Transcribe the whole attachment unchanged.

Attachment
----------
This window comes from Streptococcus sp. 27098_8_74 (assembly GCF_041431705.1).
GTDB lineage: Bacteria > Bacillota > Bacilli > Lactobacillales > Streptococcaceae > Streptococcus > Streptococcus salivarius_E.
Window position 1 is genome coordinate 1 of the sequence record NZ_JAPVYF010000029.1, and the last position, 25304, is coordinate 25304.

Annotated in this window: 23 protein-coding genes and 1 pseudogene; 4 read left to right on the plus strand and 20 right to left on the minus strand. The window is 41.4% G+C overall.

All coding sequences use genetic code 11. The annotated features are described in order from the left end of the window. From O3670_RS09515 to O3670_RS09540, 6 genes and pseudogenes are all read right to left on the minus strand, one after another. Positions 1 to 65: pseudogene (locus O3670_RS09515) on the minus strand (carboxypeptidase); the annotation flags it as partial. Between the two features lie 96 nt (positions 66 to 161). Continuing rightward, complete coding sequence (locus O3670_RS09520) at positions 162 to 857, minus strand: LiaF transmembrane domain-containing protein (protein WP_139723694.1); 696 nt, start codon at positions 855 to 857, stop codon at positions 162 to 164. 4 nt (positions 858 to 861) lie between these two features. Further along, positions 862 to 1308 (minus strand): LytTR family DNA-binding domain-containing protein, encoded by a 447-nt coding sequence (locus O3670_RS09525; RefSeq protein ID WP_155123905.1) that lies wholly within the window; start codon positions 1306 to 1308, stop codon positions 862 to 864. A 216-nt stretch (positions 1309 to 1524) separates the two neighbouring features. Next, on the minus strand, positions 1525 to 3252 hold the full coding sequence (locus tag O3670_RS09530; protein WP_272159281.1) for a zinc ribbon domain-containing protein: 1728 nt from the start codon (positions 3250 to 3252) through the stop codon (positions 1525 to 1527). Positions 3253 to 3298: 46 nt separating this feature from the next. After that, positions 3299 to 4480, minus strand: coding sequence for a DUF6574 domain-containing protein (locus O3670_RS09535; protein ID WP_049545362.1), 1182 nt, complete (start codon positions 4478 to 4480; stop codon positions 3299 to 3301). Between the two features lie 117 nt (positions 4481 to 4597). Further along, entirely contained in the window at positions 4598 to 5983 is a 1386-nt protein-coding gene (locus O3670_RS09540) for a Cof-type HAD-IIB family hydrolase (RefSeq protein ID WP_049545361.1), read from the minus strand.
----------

This window comes from Streptococcus sp. 27098_8_74 (assembly GCF_041431705.1).
GTDB lineage: Bacteria > Bacillota > Bacilli > Lactobacillales > Streptococcaceae > Streptococcus > Streptococcus salivarius_E.
Window position 1 is genome coordinate 1 of the sequence record NZ_JAPVYF010000029.1, and the last position, 25304, is coordinate 25304.

Annotated in this window: 23 protein-coding genes and 1 pseudogene; 4 read left to right on the plus strand and 20 right to left on the minus strand. The window is 41.4% G+C overall.

All coding sequences use genetic code 11. The annotated features are described in order from the left end of the window. From O3670_RS09515 to O3670_RS09540, 6 genes and pseudogenes are all read right to left on the minus strand, one after another. Positions 1 to 65: pseudogene (locus O3670_RS09515) on the minus strand (carboxypeptidase); the annotation flags it as partial. Between the two features lie 96 nt (positions 66 to 161). Continuing rightward, complete coding sequence (locus O3670_RS09520) at positions 162 to 857, minus strand: LiaF transmembrane domain-containing protein (protein WP_139723694.1); 696 nt, start codon at positions 855 to 857, stop codon at positions 162 to 164. 4 nt (positions 858 to 861) lie between these two features. Further along, positions 862 to 1308 (minus strand): LytTR family DNA-binding domain-containing protein, encoded by a 447-nt coding sequence (locus O3670_RS09525; RefSeq protein ID WP_155123905.1) that lies wholly within the window; start codon positions 1306 to 1308, stop codon positions 862 to 864. A 216-nt stretch (positions 1309 to 1524) separates the two neighbouring features. Next, on the minus strand, positions 1525 to 3252 hold the full coding sequence (locus tag O3670_RS09530; protein WP_272159281.1) for a zinc ribbon domain-containing protein: 1728 nt from the start codon (positions 3250 to 3252) through the stop codon (positions 1525 to 1527). Positions 3253 to 3298: 46 nt separating this feature from the next. After that, positions 3299 to 4480, minus strand: coding sequence for a DUF6574 domain-containing protein (locus O3670_RS09535; protein ID WP_049545362.1), 1182 nt, complete (start codon positions 4478 to 4480; stop codon positions 3299 to 3301). Between the two features lie 117 nt (positions 4481 to 4597). Further along, entirely contained in the window at positions 4598 to 5983 is a 1386-nt protein-coding gene (locus O3670_RS09540) for a Cof-type HAD-IIB family hydrolase (RefSeq protein ID WP_049545361.1), read from the minus strand.